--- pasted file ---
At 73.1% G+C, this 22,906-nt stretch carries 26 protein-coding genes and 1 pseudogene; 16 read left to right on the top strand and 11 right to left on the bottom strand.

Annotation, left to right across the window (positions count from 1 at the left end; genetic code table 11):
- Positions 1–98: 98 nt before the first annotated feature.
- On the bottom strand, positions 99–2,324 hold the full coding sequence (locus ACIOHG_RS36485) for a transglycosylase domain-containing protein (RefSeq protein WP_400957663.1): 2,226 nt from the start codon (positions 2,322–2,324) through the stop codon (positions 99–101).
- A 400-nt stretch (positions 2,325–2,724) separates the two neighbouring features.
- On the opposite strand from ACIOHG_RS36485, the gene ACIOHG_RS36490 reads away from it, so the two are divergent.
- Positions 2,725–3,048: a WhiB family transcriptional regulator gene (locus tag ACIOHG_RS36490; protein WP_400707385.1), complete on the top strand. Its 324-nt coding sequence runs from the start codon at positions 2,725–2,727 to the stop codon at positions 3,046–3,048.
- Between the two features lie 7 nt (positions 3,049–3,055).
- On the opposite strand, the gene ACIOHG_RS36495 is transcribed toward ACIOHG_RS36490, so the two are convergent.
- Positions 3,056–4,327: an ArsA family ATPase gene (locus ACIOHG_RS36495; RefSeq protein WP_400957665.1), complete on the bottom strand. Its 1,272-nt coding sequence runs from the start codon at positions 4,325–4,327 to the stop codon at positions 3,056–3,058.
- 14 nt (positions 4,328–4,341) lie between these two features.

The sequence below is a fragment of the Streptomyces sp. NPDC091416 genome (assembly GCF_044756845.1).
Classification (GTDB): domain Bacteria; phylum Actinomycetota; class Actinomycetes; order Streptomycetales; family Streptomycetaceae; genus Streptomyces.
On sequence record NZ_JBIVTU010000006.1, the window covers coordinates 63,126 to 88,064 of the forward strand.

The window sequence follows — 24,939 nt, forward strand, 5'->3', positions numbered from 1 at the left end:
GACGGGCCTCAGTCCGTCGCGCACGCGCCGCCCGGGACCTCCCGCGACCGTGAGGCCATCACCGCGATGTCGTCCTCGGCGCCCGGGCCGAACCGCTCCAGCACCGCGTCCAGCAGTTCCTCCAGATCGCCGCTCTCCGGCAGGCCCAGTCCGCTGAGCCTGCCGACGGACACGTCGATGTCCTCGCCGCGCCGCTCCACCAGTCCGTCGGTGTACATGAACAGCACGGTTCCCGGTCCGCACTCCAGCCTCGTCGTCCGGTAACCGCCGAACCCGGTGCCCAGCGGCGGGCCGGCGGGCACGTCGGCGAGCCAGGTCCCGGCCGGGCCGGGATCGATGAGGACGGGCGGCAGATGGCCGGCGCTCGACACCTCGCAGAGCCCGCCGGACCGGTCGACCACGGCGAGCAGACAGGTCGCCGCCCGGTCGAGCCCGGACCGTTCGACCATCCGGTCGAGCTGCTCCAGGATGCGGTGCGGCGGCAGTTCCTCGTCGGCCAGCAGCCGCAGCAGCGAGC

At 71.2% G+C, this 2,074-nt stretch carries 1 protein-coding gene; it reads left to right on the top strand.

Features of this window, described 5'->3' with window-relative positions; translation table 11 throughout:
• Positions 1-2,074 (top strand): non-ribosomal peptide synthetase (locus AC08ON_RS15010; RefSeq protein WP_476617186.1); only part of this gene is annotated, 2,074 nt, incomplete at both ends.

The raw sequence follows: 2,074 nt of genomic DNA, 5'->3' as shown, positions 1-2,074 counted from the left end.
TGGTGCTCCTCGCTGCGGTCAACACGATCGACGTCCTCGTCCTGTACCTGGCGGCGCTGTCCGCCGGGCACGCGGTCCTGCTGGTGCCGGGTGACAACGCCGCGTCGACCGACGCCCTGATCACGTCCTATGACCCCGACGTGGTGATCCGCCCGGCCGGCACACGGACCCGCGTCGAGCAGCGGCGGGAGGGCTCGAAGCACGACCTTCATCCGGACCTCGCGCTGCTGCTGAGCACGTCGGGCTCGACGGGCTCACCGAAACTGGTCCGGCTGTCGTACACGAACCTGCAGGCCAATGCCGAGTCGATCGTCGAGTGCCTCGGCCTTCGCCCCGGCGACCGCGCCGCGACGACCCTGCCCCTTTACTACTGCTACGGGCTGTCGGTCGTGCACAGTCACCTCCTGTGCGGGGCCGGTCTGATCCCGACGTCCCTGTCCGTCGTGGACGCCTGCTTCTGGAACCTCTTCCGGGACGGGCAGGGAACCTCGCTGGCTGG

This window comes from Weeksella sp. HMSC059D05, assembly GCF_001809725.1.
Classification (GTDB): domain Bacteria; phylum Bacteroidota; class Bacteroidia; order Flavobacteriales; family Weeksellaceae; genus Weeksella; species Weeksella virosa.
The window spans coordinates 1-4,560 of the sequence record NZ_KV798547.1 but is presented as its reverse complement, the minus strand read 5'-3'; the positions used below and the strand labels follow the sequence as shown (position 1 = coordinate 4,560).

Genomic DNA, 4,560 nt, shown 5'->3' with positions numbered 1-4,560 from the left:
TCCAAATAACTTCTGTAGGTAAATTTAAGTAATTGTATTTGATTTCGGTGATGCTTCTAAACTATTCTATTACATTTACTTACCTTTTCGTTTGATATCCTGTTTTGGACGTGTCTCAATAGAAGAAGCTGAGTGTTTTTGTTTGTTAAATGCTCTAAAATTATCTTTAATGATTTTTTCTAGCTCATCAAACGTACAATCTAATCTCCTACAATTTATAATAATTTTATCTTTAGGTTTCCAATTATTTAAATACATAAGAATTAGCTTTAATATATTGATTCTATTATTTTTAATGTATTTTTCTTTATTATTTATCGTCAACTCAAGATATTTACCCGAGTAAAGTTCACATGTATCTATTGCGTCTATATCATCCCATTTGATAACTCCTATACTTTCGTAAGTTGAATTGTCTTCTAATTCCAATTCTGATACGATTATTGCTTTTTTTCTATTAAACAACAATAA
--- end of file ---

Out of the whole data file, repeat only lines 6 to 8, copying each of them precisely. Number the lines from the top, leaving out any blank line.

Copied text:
- On the opposite strand from ACIOHG_RS36485, the gene ACIOHG_RS36490 reads away from it, so the two are divergent.
- Positions 2,725–3,048: a WhiB family transcriptional regulator gene (locus tag ACIOHG_RS36490; protein WP_400707385.1), complete on the top strand. Its 324-nt coding sequence runs from the start codon at positions 2,725–2,727 to the stop codon at positions 3,046–3,048.
- Between the two features lie 7 nt (positions 3,049–3,055).